Treating Drug Abuse in the Deaf Community

By Supporter Contributor Emily Syane

This is a chart showing trends in arrests for ...
This is a chart showing trends in arrests for drug abuse violations divided by age groups from 1970-2003. (Photo credit: Wikipedia)

While the media and social networks teem with inspirational stories about deaf individuals and the deaf community, few people outside the community know about its dark side. One such topic few people discuss it drug abuse. Deaf and hard of hearing people are at higher risk for drug and alcohol abuse, especially the youth. Isolation, unemployment, and communication problems – these are just some of the reasons deaf people get into drugs. Some may try drugs “to fit in” and soon find themselves addicted. Many family members ignore problems. They may think they can simply wipe away drug problems, using a magic toxin wash to wipe the slate clean. Rehab is the only answer, but few facilities can cope with deaf patients.

What are they or family members to do? Regular rehab programs and treatments may not work. Although many of these programs have been around for decades and have been proven effective, few are geared toward deaf drug addicts and some are even counterintuitive. Most treatments require group therapy sessions, which not all deaf people can join. Some facilitates May not have an ASL translator around all the time and sometimes, there are some issues people with regular hearing will not understand. They may miss out on many of the interactions in facilities and might not be able to express themselves fully.

Image courtesy: Dailymail.co.uk
Image courtesy: Dailymail.co.uk

What would be an ideal scenario? The Minnesota Chemical Dependency Program for Deaf and Hard of Hearing Individuals (MCDPDHHI) is a good example. This facility has a special program that meets the needs of HHI and deaf people and helps them get the treatment they need. The facility has three phases in treatment:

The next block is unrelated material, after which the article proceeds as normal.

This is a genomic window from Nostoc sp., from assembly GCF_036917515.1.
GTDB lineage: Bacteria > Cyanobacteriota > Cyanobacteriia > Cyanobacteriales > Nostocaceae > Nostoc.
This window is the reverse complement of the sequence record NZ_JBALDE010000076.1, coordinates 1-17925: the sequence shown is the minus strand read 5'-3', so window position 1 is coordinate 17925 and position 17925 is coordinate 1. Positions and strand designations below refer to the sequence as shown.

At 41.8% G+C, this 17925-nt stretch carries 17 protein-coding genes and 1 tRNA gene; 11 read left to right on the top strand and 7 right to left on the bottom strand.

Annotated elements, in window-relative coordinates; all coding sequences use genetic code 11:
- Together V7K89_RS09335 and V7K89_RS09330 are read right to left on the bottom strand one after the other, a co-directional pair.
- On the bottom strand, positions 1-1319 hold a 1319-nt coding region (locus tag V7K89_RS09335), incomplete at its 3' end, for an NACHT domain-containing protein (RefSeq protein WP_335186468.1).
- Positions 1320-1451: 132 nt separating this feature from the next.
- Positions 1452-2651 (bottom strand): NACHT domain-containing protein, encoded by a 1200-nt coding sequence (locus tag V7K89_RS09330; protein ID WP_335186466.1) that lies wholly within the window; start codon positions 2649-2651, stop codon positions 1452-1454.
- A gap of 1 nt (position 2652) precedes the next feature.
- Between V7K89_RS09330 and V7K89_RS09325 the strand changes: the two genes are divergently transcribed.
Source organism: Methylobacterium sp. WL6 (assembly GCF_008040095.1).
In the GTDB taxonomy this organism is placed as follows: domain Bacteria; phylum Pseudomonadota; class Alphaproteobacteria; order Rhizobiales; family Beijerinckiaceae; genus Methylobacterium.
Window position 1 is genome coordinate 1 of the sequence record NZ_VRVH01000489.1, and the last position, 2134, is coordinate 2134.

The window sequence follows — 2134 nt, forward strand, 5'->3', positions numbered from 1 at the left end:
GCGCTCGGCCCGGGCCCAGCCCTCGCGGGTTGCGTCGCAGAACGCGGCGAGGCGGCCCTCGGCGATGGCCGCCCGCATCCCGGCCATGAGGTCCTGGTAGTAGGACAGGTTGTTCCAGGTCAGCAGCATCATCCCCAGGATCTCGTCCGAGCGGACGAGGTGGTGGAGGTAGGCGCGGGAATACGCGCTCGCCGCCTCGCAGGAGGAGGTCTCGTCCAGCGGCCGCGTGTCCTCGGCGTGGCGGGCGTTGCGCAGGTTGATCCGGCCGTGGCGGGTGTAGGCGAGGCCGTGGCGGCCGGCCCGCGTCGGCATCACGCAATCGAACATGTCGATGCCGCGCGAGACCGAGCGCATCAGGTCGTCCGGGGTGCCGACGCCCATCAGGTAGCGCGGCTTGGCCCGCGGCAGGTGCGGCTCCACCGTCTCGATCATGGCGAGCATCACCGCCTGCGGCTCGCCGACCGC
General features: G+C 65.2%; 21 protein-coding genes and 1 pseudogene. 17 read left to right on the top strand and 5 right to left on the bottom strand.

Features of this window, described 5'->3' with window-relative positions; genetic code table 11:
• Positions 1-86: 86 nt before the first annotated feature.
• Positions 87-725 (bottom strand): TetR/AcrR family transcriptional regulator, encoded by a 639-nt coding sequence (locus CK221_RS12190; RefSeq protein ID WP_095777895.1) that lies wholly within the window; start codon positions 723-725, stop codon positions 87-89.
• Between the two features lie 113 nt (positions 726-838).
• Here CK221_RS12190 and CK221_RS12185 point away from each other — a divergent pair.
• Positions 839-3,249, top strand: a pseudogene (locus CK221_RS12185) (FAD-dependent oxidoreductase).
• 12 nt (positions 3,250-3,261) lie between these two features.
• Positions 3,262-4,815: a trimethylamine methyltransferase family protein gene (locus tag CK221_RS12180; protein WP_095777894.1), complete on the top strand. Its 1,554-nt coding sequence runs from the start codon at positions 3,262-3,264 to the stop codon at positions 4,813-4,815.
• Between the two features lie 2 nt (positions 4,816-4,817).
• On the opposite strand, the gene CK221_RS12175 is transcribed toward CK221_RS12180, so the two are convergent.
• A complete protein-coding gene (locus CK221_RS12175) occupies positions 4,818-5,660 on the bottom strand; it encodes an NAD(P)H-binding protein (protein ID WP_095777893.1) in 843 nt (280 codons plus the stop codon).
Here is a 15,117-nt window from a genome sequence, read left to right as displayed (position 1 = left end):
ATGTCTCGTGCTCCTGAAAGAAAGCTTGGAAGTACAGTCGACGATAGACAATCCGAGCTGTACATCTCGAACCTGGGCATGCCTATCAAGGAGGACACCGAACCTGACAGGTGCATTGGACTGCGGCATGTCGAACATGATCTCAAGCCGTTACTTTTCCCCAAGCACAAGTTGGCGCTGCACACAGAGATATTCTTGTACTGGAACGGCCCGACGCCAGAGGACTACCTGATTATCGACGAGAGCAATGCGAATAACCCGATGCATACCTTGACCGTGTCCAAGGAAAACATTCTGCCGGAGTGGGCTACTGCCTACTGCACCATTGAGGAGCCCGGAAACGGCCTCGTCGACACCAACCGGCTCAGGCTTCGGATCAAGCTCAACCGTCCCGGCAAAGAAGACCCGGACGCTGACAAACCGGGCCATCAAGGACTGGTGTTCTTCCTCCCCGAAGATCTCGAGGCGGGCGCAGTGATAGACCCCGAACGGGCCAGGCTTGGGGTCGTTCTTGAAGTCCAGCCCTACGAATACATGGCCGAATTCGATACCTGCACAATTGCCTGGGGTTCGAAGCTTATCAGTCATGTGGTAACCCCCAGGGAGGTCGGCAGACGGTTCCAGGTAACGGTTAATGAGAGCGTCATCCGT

Phase 1: Assessment

Like any type of treatment facility, the patient must first go through an evaluation. Their medical histories and backgrounds are reviewed, but also the patients’ drug abuse history, social history, and of course, a communication assessment.

Treatment Art Card.
Treatment Art Card. (Photo credit: Wikipedia)

Phase 2: Primary Treatment

The second phase consists of many standard items found in regular rehab facilities. The center uses the 12 Steps and teaches this to their patients, with modifications to fit the needs of their patients. The family is also involved in the treatment and is invited to join some sessions. Many drug issues are related to family issues so this phase is important. Behavioral contracts are also a part of this process. Patients are given guidelines on how they should behave and how they can help make the treatment progress better.

Phase 3: After Care and Extended Care

As with any treatment program, the real work comes when the patient has to go back out into the real world. The patient now has to go back out and try to be on their own and stop themselves from going off the wagon. The center will arrange for patients to join 12 Step meetings, go to relapse prevention classes, and have a therapist fluent in ASL to help them. For those who need assistance, the center may also help them find a halfway house or perhaps vocational assistance so they can slowly integrate back into society.

Places like the Minnesota Chemical Dependency Program for Deaf and Hard of Hearing Individuals are few and far between. Not many people understand and give priority to deaf and hard of hearing individuals, which is why more education, and less prosecution, is needed when dealing with people who abuse drugs.

Emily Syane is a health blogger and customer service representative for YourCleanDrugScreen; she loves to write a blog about life, career, and anything about new research. She is doing a job as secretarial assistance at body Detoxification Company www.synergydetox.com
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